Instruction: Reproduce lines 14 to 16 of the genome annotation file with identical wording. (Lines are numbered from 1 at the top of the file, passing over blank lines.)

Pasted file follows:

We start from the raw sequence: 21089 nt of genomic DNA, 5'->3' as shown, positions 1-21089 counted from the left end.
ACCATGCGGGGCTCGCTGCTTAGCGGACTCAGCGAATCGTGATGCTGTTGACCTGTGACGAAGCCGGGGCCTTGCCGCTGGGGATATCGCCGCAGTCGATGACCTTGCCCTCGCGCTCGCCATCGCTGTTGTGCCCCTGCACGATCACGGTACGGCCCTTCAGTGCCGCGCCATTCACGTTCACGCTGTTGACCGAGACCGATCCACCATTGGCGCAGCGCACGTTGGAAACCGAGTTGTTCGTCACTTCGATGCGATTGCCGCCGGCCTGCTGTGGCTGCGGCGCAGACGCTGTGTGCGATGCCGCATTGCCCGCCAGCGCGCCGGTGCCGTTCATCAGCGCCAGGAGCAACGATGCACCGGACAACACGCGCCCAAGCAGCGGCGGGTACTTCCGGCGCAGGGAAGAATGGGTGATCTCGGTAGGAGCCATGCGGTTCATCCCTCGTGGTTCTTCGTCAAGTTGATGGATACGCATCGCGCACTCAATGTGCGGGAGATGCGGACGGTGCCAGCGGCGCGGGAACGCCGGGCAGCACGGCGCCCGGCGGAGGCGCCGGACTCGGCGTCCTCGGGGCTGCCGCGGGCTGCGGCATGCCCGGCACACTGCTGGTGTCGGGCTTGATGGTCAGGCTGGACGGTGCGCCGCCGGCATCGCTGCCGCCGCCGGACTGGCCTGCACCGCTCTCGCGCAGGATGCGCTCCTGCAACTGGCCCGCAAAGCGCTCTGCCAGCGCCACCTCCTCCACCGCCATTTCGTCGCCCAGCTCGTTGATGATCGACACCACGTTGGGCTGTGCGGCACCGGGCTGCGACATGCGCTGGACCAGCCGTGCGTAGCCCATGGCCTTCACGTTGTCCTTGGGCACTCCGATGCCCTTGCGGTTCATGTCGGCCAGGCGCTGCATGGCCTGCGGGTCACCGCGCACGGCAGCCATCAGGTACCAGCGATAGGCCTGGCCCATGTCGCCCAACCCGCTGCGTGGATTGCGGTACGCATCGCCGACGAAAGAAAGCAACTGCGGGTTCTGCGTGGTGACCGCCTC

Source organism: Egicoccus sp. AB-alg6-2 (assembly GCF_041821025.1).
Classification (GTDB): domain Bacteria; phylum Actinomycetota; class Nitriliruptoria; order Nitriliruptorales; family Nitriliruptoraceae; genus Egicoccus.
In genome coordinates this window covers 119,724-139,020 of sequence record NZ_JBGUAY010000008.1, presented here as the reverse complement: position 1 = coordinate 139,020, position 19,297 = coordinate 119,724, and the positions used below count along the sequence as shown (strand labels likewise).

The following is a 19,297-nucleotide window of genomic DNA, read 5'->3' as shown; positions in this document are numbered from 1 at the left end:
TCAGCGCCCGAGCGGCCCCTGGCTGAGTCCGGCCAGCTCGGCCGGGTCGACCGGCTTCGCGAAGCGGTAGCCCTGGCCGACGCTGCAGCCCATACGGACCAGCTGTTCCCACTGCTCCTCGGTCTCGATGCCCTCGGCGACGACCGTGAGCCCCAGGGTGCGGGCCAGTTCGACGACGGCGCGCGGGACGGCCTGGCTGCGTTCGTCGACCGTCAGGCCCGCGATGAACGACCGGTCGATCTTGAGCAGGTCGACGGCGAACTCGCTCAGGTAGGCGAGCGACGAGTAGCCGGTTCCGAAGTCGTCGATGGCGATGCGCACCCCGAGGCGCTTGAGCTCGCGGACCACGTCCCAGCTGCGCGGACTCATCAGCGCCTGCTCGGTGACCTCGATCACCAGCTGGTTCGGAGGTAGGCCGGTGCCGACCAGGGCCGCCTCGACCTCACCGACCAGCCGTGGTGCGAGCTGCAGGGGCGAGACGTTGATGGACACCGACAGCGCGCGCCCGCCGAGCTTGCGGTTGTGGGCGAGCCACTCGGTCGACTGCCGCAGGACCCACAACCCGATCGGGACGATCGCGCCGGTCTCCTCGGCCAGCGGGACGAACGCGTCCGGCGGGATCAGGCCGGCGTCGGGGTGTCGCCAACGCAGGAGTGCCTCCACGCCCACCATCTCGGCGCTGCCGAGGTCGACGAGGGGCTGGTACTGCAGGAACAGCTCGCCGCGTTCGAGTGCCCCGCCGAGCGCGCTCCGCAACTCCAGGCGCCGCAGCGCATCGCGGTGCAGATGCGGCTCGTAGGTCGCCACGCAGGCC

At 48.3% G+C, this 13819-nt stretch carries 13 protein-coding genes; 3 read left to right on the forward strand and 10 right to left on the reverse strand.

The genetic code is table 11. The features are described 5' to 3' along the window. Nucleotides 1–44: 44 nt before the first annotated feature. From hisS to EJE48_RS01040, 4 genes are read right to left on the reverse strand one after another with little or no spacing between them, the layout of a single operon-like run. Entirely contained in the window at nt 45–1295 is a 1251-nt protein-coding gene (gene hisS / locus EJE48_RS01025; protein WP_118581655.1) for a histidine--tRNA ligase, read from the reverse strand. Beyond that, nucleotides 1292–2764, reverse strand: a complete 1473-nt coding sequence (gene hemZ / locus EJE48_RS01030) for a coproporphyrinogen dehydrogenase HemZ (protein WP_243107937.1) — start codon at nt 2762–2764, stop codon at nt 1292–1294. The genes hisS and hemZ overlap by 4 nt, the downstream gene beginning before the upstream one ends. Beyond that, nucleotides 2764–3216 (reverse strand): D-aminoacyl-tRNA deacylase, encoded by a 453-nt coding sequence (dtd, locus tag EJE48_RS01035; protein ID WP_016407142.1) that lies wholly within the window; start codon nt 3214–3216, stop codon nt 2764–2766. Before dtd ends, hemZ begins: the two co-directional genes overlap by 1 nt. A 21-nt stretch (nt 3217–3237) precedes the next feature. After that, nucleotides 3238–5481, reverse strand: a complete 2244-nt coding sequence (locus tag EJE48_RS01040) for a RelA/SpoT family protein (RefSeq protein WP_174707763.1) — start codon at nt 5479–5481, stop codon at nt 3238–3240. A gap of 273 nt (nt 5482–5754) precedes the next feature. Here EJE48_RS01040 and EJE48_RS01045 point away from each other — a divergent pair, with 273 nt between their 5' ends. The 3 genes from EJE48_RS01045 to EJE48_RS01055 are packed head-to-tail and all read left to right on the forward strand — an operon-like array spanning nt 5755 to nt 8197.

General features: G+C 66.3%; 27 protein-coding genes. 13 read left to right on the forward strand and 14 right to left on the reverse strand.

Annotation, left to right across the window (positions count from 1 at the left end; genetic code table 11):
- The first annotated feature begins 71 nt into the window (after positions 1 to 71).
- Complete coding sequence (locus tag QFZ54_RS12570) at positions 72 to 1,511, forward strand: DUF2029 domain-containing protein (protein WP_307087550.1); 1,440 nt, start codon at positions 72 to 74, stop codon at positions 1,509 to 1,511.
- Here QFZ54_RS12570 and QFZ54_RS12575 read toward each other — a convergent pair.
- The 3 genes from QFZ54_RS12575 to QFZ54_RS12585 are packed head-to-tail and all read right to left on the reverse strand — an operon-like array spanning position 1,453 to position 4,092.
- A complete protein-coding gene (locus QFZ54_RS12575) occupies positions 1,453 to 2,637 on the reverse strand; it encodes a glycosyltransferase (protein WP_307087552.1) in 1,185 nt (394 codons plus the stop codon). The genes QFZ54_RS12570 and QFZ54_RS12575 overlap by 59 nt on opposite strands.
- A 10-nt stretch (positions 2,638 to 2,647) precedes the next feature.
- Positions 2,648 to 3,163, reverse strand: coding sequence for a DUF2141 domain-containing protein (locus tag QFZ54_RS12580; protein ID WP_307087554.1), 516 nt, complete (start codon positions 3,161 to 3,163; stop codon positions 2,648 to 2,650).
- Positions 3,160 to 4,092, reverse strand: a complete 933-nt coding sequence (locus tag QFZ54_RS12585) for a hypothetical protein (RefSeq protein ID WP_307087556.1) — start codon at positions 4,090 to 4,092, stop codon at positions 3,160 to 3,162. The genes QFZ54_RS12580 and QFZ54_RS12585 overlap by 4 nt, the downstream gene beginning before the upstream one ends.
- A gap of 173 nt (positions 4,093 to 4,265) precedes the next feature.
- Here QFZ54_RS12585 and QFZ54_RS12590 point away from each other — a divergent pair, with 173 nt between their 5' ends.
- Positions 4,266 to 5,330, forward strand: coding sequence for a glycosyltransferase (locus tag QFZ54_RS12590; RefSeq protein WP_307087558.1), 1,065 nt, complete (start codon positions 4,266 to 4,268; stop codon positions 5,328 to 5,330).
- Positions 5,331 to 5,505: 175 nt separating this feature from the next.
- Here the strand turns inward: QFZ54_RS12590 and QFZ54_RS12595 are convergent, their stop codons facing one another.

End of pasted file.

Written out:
- Here QFZ54_RS12570 and QFZ54_RS12575 read toward each other — a convergent pair.
- The 3 genes from QFZ54_RS12575 to QFZ54_RS12585 are packed head-to-tail and all read right to left on the reverse strand — an operon-like array spanning position 1,453 to position 4,092.
- A complete protein-coding gene (locus QFZ54_RS12575) occupies positions 1,453 to 2,637 on the reverse strand; it encodes a glycosyltransferase (protein WP_307087552.1) in 1,185 nt (394 codons plus the stop codon). The genes QFZ54_RS12570 and QFZ54_RS12575 overlap by 59 nt on opposite strands.